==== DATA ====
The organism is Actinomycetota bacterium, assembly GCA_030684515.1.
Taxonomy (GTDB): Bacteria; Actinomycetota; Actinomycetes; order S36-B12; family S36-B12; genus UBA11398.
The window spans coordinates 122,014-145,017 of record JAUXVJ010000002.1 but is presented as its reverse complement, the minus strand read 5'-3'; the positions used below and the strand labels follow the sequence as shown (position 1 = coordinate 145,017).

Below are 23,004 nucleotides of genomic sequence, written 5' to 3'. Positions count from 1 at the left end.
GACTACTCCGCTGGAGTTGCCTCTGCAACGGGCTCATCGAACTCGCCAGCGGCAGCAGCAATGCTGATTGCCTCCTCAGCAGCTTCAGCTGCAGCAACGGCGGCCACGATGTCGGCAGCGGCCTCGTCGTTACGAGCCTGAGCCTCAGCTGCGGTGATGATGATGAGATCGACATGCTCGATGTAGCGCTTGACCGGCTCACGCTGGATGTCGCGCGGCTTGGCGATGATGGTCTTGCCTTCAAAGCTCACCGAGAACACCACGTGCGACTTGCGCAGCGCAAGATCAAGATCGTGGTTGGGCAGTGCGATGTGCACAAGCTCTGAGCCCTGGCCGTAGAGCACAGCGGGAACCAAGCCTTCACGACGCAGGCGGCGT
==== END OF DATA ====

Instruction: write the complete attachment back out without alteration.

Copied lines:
The organism is Actinomycetota bacterium, assembly GCA_030684515.1.
Taxonomy (GTDB): Bacteria; Actinomycetota; Actinomycetes; order S36-B12; family S36-B12; genus UBA11398.
The window spans coordinates 122,014-145,017 of record JAUXVJ010000002.1 but is presented as its reverse complement, the minus strand read 5'-3'; the positions used below and the strand labels follow the sequence as shown (position 1 = coordinate 145,017).

Below are 23,004 nucleotides of genomic sequence, written 5' to 3'. Positions count from 1 at the left end.
GACTACTCCGCTGGAGTTGCCTCTGCAACGGGCTCATCGAACTCGCCAGCGGCAGCAGCAATGCTGATTGCCTCCTCAGCAGCTTCAGCTGCAGCAACGGCGGCCACGATGTCGGCAGCGGCCTCGTCGTTACGAGCCTGAGCCTCAGCTGCGGTGATGATGATGAGATCGACATGCTCGATGTAGCGCTTGACCGGCTCACGCTGGATGTCGCGCGGCTTGGCGATGATGGTCTTGCCTTCAAAGCTCACCGAGAACACCACGTGCGACTTGCGCAGCGCAAGATCAAGATCGTGGTTGGGCAGTGCGATGTGCACAAGCTCTGAGCCCTGGCCGTAGAGCACAGCGGGAACCAAGCCTTCACGACGCAGGCGGCGT